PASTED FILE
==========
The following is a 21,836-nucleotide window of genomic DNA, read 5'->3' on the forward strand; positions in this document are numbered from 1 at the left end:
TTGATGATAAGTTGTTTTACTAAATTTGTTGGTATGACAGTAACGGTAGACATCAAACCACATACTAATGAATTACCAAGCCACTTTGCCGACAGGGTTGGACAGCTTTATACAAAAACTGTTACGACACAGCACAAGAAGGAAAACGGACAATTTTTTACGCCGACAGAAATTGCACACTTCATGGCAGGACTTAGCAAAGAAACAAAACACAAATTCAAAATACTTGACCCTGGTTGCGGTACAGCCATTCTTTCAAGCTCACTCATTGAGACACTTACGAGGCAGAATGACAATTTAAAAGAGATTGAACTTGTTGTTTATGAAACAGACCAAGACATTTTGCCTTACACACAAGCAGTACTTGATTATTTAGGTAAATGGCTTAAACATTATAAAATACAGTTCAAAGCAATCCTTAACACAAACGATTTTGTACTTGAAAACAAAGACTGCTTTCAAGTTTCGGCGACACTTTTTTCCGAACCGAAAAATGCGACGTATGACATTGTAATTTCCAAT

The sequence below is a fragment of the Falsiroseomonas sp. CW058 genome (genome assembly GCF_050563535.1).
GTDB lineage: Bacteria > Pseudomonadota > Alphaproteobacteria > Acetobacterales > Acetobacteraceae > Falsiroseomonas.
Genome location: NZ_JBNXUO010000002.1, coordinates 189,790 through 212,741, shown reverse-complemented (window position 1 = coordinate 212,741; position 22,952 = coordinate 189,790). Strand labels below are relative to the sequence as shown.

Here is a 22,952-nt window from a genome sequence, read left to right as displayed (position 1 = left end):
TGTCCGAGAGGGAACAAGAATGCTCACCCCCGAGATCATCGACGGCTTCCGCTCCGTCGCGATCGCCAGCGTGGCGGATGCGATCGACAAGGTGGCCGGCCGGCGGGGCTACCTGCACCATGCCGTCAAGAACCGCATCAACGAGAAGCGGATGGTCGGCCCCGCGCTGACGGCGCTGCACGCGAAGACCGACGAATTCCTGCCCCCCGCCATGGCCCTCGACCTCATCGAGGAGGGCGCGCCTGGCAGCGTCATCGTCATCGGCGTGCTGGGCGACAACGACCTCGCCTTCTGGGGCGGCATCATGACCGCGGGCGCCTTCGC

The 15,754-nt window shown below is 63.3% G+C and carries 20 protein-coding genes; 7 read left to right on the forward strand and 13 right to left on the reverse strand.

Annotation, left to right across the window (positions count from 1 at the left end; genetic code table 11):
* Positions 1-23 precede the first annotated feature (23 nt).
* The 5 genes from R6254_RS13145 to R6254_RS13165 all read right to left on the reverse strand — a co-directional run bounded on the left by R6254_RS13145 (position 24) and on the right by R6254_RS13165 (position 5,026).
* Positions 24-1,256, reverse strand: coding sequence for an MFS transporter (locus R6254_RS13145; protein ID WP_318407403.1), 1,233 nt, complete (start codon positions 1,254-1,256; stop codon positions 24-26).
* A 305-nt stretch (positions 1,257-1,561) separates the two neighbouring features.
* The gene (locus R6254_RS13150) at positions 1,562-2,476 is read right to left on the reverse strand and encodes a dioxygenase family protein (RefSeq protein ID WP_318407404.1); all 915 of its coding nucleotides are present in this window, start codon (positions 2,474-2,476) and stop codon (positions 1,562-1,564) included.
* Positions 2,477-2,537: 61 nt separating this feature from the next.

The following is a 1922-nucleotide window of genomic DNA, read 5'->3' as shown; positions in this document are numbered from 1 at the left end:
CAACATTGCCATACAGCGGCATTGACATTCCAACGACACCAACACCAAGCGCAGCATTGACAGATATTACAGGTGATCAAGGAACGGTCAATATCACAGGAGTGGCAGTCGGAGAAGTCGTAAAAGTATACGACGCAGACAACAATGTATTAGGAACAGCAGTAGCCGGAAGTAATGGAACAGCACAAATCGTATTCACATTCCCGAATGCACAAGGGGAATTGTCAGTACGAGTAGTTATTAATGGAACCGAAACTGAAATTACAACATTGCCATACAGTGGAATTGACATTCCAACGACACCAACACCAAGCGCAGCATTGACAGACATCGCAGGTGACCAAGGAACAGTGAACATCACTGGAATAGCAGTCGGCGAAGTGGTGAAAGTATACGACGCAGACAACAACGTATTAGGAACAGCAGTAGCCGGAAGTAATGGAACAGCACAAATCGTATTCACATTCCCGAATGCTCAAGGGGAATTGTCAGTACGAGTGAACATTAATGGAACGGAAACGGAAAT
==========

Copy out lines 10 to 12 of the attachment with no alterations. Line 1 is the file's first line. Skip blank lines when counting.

* Positions 1-23 precede the first annotated feature (23 nt).
* The 5 genes from R6254_RS13145 to R6254_RS13165 all read right to left on the reverse strand — a co-directional run bounded on the left by R6254_RS13145 (position 24) and on the right by R6254_RS13165 (position 5,026).
* Positions 24-1,256, reverse strand: coding sequence for an MFS transporter (locus R6254_RS13145; protein ID WP_318407403.1), 1,233 nt, complete (start codon positions 1,254-1,256; stop codon positions 24-26).